“Now, regarding the medical matter,” the Rebbe went on, beginning to address in great detail all that I had written, mentioning the various opinions, tests and treatments, including which doctor said what in which year. While he was speaking, I noticed the shock on my wife’s face. In short, the Rebbe completely disagreed with the doctors’ opinions, telling us, “You don’t need a miracle that’s beyond nature. May it be G-d’s will that you will have sons and daughters naturally.”
He then referred us to a doctor in New York who, he said, would tell us what to do next. This doctor referred us to another doctor, but he was not able to help us. When we reported this to the Rebbe, he instructed us to return to Israel and see the director of the HaKirya Maternity Hospital in Tel Aviv. “You can tell him that I sent you,” he said.
We did as he instructed, and the tests and treatments at HaKirya took about a year. During this entire time, we provided detailed reports to the Rebbe through Rabbi Wolff. At a certain point, after the doctor suggested a new form of treatment, the Rebbe’s answer came: “The doctor should make another suggestion.” When we told this to the doctor, he got upset. “Why is the Rebbe getting involved?” he demanded. “Did he look at the data? Either you listen to me or the Lubavitcher Rebbe!”
Of course, we also reported this to the Rebbe, who instructed us to look for another specialist. After more trial and error, we finally found Professor Polishuk at Hadassah Medical Center in Jerusalem. He went over all the data and performed various tests, concluding that my wife should undergo surgery. The Rebbe responded to this: “Do as he advises.”
At this point my wife’s family began to pressure us again. They were worried about the risks associated with the surgery, but we were determined to do what the Rebbe advised. The night before the anticipated surgery, we arrived for pre-op tests. When the results came back, Professor Polishuk came to see us. He was clearly in shock, as he addressed my wife: “I don’t know what happened. I have never seen such a miracle. You are pregnant! Without surgery!”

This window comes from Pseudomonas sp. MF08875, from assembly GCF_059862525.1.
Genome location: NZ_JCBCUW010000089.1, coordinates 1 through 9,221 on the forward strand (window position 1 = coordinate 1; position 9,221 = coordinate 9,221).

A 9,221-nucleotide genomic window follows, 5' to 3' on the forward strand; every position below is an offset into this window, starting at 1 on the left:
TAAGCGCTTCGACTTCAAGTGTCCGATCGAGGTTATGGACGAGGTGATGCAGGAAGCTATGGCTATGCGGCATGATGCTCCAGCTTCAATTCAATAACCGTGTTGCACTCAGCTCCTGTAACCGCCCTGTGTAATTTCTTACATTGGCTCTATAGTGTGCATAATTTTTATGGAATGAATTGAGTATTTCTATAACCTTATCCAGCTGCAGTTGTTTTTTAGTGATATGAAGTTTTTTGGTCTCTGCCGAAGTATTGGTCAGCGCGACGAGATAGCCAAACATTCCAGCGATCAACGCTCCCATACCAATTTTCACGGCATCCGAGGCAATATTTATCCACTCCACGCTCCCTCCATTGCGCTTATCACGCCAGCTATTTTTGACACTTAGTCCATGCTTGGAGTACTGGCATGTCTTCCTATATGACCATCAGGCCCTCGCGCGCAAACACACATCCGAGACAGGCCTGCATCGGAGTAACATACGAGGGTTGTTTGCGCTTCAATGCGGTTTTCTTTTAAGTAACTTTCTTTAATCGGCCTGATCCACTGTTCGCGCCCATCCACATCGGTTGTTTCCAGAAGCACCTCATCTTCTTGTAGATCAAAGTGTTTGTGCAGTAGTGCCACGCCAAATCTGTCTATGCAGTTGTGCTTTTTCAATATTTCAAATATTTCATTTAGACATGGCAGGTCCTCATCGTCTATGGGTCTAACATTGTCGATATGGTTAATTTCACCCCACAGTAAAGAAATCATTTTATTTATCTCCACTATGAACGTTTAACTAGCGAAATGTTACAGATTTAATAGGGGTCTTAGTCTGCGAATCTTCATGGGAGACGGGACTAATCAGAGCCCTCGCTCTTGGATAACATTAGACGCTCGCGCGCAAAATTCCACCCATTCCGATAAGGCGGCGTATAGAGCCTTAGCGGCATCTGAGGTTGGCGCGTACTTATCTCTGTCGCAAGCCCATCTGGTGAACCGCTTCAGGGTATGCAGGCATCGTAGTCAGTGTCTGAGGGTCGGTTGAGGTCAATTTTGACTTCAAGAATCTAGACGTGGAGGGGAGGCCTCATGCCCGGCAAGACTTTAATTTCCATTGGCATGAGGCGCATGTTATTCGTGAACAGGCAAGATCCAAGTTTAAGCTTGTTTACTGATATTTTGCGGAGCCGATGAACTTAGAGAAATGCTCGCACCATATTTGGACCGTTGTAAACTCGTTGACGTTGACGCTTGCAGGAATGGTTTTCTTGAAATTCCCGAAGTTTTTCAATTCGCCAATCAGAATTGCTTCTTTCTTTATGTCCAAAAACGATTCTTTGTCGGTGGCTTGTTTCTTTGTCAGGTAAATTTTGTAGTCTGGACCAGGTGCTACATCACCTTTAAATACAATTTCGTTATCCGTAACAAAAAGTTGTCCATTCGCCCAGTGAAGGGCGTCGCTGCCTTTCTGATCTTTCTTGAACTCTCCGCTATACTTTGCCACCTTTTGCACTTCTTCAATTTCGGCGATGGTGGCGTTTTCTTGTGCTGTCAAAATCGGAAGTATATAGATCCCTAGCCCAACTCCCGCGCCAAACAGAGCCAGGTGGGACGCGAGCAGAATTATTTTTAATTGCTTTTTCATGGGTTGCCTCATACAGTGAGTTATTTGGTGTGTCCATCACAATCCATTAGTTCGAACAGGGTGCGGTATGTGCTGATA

My excitement was so great that the doctor was worried about me driving back from Jerusalem to our home in Bnei Brak, but I promised that I would be careful. When we arrived home, we found in our mailbox an airmail envelope — a letter from the Rebbe!
In all the nine years that we had been married and writing to the Rebbe, we had never received a letter from him — he always responded via his secretariat. And here, on the very day that we heard about the pregnancy, a letter from the Rebbe arrived, at the end of which the Rebbe had written in his own hand: “Good news!”
Nine months later, our first son was born, and we named him Menachem Mendel after the Rebbe. Within six years, all five of our children were born — first three boys and then two girls — and we were reminded that the Rebbe had said “sons and daughters.” All were born naturally.
I can’t explain any of this. I think it must be that the Rebbe wanted the blessing for children to come down to us in a natural way, and when he saw that it wasn’t working out with one doctor, he sent us to a second, and then a third, until we found the one that believed my wife could bear children and was willing to make the effort to achieve results.
But as the Rebbe told me, the real conduit for us to receive the blessings we needed was through my educational work. In fact, when all this was going on, I agreed to direct two schools at once — one in the morning, and the other in the afternoon. The workload was tremendous, but the fact is, that when I broadened the vessel to receive the blessing, it did come!